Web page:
I feel that the BMA has failed in its role as a trade union. I believe it has failed, despite motivated members and doctors working for it. Therefore, I believe it is fundamentally flawed, and I do not think that the solution is limited to more people getting involved with the JDC, although this would certainly be a good start. Perhaps this is the only positive way forward, and perhaps my views are overly cynical. I certainly know there are many who significantly disagree with my approach, and that’s fine – as long as people are informing themselves, thinking about things, and engaging, then we can potentially get somewhere. Without that, we have no chance.
Since I believe the BMA has huge flaws that must be addressed, I have written an open letter of a Vote of No Confidence in the BMA (https://goo.gl/forms/3DZUTkgSM4IbL1ty2), addressed to Mark Porter, which currently has 684 responses. I would be grateful if you could read, sign, and most importantly share the letter, as well as this document, amongst your colleagues. The aim of the letter is notto bring down the BMA (even if I was so self-deluded) – it is to get doctors to call their union to account, to force them to address the situation at an organisational level, and ultimately to generate positive change. I believe the BMA couldbe a great union; however, as it currently stands, it is simply not fit for purpose.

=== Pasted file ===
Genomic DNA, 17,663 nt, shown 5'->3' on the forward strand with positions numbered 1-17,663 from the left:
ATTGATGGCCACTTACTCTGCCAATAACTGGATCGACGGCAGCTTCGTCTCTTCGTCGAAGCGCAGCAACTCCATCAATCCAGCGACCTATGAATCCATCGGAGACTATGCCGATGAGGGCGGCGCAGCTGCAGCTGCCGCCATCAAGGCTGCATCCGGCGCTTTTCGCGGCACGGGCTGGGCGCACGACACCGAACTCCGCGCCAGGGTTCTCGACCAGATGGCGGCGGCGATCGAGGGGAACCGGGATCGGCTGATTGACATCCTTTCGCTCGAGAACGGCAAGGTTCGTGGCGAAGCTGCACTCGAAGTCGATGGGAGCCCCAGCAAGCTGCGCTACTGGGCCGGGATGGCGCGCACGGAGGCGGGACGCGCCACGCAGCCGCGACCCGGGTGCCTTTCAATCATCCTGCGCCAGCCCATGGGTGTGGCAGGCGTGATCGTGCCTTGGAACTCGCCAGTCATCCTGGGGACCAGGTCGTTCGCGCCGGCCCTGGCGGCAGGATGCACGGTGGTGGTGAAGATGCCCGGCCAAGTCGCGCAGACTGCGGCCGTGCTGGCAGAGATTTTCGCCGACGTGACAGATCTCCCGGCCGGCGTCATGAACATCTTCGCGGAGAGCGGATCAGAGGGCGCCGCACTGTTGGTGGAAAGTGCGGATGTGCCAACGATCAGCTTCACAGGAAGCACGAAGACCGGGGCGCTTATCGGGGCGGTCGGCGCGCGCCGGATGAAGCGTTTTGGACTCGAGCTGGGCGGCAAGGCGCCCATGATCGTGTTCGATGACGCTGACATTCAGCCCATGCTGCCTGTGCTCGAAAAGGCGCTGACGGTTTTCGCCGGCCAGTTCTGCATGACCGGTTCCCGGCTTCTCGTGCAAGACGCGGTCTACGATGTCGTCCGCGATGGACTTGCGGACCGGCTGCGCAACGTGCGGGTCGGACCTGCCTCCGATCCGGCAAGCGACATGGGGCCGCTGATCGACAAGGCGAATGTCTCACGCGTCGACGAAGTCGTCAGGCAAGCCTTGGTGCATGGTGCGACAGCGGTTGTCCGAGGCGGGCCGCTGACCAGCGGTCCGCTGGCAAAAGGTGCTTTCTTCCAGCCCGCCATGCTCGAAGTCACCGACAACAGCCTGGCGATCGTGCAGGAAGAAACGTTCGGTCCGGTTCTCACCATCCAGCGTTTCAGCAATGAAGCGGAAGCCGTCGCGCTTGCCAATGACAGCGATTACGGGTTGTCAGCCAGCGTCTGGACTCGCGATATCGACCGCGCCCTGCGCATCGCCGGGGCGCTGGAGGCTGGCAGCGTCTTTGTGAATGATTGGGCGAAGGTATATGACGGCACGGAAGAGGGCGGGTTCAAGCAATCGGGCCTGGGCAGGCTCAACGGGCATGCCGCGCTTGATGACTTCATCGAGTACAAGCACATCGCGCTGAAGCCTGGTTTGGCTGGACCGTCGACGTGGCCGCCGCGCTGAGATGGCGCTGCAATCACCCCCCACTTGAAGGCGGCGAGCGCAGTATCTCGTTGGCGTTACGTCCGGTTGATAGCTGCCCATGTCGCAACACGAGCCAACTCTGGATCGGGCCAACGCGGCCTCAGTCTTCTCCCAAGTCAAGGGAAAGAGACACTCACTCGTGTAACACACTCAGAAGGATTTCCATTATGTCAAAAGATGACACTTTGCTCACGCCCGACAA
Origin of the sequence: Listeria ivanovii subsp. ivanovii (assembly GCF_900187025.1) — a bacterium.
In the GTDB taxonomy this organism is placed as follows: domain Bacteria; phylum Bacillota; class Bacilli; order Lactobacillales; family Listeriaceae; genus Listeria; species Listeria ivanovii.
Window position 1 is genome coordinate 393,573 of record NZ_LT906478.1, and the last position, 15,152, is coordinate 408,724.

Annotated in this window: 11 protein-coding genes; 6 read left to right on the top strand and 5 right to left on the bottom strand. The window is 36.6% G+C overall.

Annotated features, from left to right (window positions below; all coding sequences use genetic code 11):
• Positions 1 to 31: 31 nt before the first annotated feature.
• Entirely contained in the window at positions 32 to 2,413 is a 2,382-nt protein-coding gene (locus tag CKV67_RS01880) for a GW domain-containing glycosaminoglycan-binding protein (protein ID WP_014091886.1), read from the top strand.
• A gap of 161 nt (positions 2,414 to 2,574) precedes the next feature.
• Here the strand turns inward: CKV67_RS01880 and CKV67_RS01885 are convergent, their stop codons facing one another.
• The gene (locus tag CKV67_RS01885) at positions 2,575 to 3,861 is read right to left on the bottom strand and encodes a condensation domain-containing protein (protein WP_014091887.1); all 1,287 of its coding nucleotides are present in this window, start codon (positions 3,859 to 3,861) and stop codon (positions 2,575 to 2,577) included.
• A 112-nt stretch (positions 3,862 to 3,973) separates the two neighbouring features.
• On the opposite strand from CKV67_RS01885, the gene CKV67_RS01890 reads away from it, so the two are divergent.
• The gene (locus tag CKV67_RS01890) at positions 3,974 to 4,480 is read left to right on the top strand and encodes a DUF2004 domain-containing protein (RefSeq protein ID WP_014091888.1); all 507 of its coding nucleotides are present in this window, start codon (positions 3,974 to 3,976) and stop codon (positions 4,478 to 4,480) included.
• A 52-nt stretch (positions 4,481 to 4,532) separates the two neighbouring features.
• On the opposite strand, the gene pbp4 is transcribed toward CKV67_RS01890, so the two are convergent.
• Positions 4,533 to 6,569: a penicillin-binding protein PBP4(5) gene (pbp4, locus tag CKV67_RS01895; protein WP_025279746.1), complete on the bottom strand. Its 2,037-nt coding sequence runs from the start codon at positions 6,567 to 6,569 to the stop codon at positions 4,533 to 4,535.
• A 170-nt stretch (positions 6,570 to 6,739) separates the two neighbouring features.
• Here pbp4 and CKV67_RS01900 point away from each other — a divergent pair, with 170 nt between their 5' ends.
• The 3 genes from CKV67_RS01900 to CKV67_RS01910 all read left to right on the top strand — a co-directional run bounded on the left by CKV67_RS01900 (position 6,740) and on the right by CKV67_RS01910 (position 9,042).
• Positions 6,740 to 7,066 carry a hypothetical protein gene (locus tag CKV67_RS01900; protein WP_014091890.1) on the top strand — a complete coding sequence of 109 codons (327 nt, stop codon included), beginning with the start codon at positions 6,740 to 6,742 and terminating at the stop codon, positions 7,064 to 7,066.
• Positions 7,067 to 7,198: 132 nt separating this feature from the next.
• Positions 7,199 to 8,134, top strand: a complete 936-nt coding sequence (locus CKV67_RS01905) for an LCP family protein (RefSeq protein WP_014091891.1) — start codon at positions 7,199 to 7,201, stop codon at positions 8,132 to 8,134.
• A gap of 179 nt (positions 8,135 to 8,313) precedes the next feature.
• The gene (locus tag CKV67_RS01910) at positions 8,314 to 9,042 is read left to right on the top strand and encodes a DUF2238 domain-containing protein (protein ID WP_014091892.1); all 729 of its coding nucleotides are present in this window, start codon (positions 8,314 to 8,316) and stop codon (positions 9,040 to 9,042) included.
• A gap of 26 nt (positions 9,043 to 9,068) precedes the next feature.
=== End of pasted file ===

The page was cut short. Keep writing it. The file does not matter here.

The letter also includes an email address field, which is optional, but would be useful for trying to keep motivated doctors informed and up-to-date with events surrounding the contract, and wider issues surrounding the NHS.
There has also been some debate about whether or not to remain a BMA member. I personally have left the BMA, as I felt I was paying over £30 a month in return for disappointment. Over 2000 doctors have left the BMA in the past two months alone. Others feel that they must remain within the BMA for any hope of change, and others feel that some form of union representation is important. Other unions do take doctors, such as Unite, and HCSA. HCSA are trying to gain recognition for contract negotiation with the government .
My personal view is that union membership can be helpful, such as with individual contract disputes, however I feel that even if HCSA does gain negotiating rights, the government may simply continue negotiating with the BMA – and certainly the current consultant contract is being negotiated with the BMA.
There are significant challenges facing doctors, and also facing the NHS. Let us not forget that, regardless of what I say about the BMA, or what your own personal views are, the government has imposed this contract on us, and the same government is proceeding with the Sustainability and Transformation Plans that will lead to service cuts and negatively impact patient care .
I therefore feel that the issue is in part a political one. Certainly, if you are concerned with the state of the NHS, it is apparent that a vote for the Conservatives is a vote for privatisation. Some people do not feel privatisation is necessarily a bad thing, and it is certainly a complex issue. My personal view is that privatisation of health will ultimately harm patients, and that if we are to do all we can for our patients, we must become politically aware.
Thanks for reading – and again, please feel free to share this with your colleagues, and online, via social media etc!
1. A rough estimate, assuming an average fee to be £25 a month per member (the actual fee varies based on year since graduation, and in fact this may be an underestimate as the standard fee is £36).
11. Email from Ellen McCourt.
19. BMA 2016 Contract Information booklet www.bma.org.uk/advice/employment/contracts/junior-doctor-contract-2016 (BMA members only.)
25. https://vimeo.com/100747028 (Video of Prof Jesudason speaking at BMA meeting.)